Skip to main content

QRL Message Overview

The QRL network supports on-chain messages providing a variety of functionality to the project. These messages are sent onto the QRL network writing data into the immutable quantum resistant blockchain ledger.

Anyone is able to write data to the chain and can do so in multiple ways.

  • Transafer_TX - This message data is written during a transfer of funds. Most wallet software supports the addition of message data during a transfer of funds.
  • Message_tx - and a dedicated message transaction, or message_tx where only the message data is transferred. Take a look at the tools section of the QRL Wallet software.

Messages can be retrieved by any user by simply searching for the block number that the message was added, or by searching the transaction hash using the QRL block explorer.


Messages are limited to 80 bytes or 80 text characters that may be sent onto the QRL blockchain. This limitation is to ensure blocks stay small in size.

Transfer Transaction Message

During a typical transaction, where a user sends funds to another address, there is an additional and optional field that will allow some message data to be inserted.

The use of this field is entirely up to the end user. For instance it can be simply a text sentence that gives reference to the transaction for later, such as "Alice's weekly pay".

It may also be used to reference a transaction ID for some automated system to verify a user has sent funds, say in a point of sale payment system. The Merchant could use this field to enter a unique transaction ID, then verify the funds were transferred into the merchant's address with a matching tx_id prior to releasing a product to the customer.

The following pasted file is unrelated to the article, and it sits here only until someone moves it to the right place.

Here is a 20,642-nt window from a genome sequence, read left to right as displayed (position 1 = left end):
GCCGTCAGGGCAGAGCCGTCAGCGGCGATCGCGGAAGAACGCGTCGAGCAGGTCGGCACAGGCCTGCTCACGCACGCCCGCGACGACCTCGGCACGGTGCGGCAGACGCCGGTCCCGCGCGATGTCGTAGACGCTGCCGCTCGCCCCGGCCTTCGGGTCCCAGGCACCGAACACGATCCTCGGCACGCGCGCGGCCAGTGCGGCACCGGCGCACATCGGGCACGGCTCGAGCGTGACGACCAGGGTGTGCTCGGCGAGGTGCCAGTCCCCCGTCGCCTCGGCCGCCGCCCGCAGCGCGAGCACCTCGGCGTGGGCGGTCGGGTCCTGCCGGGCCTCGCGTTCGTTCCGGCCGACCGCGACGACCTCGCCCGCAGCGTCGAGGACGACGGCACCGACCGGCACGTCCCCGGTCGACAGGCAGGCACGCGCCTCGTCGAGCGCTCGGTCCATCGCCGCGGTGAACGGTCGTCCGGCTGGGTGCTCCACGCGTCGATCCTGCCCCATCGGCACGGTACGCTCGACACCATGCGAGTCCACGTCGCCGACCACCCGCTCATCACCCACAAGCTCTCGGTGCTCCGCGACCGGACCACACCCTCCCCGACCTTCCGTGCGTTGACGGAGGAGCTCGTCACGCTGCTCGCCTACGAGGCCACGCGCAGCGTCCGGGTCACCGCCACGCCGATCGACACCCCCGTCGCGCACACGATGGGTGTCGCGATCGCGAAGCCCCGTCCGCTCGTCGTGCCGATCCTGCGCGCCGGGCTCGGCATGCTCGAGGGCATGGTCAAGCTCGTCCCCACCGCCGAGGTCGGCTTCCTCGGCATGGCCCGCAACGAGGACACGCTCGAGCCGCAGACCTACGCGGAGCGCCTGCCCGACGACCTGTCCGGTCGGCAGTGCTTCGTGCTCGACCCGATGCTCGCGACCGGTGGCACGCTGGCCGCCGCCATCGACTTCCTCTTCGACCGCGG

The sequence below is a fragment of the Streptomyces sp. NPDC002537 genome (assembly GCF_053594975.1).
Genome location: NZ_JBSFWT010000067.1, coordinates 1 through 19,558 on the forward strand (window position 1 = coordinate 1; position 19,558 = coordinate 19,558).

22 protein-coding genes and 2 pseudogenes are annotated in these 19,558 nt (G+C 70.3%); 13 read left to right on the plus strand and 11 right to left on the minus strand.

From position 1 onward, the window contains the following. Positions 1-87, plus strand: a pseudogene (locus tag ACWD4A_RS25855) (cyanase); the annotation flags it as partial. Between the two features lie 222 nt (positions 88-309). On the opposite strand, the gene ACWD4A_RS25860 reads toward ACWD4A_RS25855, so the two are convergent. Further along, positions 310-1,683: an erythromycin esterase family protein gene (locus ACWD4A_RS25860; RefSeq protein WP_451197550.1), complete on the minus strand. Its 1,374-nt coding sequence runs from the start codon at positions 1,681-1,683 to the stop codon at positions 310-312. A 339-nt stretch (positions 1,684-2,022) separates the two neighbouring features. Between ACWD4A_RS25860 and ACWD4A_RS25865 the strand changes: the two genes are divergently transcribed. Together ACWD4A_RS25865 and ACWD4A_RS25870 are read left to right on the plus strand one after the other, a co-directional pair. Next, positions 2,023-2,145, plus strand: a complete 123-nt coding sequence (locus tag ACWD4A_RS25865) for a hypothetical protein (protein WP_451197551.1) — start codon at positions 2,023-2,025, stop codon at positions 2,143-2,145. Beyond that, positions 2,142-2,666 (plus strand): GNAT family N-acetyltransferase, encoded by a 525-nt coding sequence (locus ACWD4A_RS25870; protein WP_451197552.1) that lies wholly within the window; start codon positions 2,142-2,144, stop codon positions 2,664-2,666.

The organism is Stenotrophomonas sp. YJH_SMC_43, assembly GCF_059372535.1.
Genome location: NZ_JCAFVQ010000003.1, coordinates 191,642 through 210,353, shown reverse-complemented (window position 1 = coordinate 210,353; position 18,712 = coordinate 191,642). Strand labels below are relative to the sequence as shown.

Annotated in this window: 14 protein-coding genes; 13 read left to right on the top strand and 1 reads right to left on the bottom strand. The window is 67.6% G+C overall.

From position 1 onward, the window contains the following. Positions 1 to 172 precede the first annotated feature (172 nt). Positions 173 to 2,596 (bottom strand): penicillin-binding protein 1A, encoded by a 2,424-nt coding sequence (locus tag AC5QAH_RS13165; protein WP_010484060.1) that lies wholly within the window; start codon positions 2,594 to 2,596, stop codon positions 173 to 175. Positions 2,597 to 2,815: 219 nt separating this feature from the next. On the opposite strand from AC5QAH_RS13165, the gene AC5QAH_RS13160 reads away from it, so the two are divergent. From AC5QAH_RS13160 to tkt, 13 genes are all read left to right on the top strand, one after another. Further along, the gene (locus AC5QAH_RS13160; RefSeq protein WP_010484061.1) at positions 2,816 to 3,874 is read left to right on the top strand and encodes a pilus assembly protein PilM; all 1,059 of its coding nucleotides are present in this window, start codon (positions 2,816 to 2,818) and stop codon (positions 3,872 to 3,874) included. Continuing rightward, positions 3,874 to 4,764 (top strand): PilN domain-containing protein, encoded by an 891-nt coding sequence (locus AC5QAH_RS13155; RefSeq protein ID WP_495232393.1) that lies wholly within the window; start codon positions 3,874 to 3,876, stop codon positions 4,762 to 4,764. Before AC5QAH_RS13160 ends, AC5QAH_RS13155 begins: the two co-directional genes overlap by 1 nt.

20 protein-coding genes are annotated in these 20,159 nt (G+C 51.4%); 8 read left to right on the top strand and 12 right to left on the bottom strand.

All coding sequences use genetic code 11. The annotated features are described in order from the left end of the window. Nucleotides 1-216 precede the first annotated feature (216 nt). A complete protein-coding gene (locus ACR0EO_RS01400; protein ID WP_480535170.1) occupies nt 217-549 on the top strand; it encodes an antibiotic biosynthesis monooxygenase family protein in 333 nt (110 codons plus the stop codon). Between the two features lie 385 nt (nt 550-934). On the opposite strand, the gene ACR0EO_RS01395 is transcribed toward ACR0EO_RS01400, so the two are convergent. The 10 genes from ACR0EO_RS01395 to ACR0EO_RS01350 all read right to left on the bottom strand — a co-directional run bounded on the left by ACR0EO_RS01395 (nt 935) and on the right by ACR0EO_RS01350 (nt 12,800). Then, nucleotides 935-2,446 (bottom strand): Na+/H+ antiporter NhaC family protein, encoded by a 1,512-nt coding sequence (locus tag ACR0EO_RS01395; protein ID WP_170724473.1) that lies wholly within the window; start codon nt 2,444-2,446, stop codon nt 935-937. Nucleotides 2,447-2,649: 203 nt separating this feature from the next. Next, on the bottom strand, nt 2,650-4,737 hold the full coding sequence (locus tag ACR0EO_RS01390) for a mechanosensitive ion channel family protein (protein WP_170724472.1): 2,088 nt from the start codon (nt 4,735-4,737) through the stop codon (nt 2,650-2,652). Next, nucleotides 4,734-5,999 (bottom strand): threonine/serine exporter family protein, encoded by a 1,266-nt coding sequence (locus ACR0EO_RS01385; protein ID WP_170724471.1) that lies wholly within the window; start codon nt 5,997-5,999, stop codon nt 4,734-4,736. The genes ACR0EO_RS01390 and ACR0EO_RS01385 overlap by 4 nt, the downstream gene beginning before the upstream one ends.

The only limitation is the length of text (80 bytes or characters), and the users imagination. Message data can be seen in the QRL Explorer, referencing the transaction hash from the outgoing funds transfer.

Message Transaction

This functionality has many uses and is the basis of a few other tools implemented on the QRL chain like the on-chain notarization functions.

At it's core the message is simply a string of text, established by the user sending the transaction. This string is limited to 80 bytes, or text characters and will fail if anything larger than that is used.


To differentiate between established message types that have been implemented, the QRL developers have established a standard message transaction encoding that allows a system to tell that the message is intended for processing. These systems then watch for this encoding and react accordingly.

The established message transaction encoding standard can be found at the QRL GitHub repository here and is hosted open source.

If you would like to add a new encoding to support a project you are working on, submit a PR to that repo following the standard set there.